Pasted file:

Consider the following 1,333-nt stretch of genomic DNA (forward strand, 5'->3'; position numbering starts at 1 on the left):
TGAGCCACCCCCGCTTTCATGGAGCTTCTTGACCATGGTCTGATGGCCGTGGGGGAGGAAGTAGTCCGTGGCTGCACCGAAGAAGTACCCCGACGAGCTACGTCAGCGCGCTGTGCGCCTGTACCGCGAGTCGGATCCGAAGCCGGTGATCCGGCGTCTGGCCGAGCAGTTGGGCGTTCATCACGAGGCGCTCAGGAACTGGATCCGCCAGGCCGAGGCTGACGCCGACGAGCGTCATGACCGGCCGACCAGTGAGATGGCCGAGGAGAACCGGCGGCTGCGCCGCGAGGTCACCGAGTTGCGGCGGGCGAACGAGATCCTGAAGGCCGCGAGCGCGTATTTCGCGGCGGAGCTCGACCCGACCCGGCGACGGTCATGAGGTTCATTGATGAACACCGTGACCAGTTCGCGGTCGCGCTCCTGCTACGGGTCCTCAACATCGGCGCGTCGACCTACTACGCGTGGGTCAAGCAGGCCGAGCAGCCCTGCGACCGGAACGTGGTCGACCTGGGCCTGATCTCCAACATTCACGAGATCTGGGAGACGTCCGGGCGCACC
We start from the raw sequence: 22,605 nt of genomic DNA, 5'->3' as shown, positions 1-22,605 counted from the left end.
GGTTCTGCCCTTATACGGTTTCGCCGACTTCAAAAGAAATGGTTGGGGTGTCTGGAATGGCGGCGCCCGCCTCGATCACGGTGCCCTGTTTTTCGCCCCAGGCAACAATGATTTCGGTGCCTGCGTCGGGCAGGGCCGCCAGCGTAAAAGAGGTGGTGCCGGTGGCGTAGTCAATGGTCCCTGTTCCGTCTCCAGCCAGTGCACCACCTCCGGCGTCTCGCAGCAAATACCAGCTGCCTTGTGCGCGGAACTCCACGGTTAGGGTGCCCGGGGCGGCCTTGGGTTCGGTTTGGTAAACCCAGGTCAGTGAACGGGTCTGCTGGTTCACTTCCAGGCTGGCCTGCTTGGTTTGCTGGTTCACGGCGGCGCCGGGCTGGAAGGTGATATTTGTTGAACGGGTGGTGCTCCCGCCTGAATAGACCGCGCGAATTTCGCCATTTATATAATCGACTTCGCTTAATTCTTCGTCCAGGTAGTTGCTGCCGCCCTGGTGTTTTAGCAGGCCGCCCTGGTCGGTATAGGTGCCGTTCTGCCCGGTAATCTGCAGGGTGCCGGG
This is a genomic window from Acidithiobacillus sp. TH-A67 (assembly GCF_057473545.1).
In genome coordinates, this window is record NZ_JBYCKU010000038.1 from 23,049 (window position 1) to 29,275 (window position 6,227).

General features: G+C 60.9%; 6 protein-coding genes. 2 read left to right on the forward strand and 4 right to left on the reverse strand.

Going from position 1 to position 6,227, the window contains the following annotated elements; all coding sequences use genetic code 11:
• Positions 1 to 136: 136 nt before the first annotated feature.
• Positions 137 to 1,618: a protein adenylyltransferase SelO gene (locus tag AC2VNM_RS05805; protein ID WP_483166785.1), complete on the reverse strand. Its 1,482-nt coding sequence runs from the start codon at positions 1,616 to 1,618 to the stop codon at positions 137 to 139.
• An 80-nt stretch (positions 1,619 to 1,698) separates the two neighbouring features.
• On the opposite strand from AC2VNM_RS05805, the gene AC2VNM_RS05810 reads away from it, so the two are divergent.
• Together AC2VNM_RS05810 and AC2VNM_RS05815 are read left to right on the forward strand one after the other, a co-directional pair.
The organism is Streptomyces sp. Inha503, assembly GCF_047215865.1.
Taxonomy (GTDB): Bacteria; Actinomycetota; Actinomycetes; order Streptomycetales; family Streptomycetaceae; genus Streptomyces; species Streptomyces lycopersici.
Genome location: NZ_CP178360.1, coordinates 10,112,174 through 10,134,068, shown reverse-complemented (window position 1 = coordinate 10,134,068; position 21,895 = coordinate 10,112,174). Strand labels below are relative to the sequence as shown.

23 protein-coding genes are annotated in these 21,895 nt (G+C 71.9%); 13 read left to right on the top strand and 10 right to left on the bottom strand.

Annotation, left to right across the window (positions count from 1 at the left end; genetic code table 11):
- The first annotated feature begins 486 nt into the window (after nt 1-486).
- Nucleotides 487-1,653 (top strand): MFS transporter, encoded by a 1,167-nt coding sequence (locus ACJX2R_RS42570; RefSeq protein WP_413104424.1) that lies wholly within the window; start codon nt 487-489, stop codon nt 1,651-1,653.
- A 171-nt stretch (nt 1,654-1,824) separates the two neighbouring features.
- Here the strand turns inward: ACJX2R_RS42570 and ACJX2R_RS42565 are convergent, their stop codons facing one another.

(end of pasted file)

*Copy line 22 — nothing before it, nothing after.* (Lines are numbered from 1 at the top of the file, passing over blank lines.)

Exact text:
- Here the strand turns inward: ACJX2R_RS42570 and ACJX2R_RS42565 are convergent, their stop codons facing one another.